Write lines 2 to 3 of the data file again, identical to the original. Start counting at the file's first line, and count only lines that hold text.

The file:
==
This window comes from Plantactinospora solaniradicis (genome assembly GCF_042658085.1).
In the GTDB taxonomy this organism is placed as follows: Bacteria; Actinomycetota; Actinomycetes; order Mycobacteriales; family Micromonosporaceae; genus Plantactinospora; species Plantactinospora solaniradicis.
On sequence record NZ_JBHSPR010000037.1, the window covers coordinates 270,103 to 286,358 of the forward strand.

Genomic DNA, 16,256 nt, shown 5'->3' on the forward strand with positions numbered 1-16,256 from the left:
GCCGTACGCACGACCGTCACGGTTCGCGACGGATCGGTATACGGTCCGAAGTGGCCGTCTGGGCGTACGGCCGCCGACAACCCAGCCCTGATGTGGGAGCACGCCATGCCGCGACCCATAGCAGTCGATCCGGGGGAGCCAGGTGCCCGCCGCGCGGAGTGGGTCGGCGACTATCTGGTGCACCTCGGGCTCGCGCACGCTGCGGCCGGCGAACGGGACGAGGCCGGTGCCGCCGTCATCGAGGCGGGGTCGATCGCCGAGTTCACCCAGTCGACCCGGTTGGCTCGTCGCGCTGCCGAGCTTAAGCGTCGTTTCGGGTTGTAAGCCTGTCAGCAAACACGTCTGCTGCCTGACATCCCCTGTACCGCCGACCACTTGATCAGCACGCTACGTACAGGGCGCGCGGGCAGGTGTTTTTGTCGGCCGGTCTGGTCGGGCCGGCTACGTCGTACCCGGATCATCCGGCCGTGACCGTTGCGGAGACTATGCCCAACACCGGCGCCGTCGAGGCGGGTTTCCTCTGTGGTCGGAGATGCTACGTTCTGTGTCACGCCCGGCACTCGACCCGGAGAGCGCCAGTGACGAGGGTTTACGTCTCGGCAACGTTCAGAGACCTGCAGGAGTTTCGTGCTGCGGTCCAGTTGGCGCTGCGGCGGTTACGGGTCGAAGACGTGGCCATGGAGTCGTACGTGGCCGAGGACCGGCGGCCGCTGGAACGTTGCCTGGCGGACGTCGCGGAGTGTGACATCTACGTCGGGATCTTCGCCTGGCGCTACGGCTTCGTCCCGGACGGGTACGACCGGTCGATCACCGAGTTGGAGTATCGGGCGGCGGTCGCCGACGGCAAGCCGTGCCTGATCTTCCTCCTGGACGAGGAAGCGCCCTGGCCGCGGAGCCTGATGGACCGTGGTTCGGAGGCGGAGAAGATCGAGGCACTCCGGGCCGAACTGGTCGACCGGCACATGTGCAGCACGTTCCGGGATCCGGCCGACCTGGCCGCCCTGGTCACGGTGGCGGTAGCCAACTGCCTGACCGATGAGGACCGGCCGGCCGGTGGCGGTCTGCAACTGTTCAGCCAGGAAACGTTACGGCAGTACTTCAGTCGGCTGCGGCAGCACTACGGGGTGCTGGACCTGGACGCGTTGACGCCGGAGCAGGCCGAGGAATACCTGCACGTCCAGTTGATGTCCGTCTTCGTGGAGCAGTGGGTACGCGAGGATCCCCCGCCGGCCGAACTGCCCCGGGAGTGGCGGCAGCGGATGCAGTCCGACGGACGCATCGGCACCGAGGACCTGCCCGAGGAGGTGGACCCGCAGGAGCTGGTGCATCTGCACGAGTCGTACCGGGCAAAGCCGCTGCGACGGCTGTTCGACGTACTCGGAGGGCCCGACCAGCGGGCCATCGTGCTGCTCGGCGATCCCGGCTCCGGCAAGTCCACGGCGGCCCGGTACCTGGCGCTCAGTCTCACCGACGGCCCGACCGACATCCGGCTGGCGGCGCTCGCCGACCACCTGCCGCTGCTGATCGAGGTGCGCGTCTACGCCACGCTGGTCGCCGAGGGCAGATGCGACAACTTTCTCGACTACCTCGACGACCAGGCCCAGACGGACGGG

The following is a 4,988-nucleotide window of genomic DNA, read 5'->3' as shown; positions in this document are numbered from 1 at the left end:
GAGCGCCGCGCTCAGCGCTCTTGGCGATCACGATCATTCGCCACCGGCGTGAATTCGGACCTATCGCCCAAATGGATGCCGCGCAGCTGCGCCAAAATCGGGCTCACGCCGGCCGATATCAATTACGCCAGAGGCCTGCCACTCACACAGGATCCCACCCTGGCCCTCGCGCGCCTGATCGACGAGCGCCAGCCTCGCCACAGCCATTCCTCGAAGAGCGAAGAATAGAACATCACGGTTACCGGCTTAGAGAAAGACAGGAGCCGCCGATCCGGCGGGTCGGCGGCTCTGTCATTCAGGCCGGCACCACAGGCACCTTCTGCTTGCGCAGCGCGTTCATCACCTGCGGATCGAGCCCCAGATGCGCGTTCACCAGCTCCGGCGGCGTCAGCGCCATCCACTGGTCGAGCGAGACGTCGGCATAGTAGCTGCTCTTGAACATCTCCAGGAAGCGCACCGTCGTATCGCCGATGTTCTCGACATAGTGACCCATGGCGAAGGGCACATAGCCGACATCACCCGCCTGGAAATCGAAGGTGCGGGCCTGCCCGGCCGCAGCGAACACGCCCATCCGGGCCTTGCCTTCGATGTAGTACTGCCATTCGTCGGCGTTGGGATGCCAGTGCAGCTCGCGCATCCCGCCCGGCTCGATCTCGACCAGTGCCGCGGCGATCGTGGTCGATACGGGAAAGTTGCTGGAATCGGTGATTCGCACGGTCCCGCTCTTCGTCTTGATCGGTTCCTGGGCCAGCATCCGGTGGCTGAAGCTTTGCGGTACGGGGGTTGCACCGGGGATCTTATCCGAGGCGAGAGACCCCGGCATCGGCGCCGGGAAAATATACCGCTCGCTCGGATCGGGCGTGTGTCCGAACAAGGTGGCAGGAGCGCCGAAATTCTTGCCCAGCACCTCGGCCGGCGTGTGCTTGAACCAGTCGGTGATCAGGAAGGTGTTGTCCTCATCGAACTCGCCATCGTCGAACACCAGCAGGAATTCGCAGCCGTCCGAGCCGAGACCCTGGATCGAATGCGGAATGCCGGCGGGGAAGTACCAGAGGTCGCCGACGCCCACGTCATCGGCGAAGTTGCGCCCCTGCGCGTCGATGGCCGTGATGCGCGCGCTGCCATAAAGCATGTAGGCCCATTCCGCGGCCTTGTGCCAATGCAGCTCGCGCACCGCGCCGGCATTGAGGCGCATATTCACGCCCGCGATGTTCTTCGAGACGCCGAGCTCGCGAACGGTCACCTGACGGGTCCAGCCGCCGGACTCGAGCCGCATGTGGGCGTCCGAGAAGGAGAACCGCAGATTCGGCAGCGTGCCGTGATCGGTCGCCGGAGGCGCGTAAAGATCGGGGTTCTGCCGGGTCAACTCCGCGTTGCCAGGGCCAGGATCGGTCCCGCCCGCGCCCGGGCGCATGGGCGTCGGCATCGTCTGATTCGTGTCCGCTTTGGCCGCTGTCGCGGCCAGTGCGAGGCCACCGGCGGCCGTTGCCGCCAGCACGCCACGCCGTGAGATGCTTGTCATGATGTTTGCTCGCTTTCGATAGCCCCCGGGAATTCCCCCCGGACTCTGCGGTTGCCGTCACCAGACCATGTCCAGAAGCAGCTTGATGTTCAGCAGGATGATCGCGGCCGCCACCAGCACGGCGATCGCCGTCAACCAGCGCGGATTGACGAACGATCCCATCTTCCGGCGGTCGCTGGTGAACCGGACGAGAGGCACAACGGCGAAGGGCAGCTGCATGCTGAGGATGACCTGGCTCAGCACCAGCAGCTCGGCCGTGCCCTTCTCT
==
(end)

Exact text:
In the GTDB taxonomy this organism is placed as follows: Bacteria; Actinomycetota; Actinomycetes; order Mycobacteriales; family Micromonosporaceae; genus Plantactinospora; species Plantactinospora solaniradicis.
On sequence record NZ_JBHSPR010000037.1, the window covers coordinates 270,103 to 286,358 of the forward strand.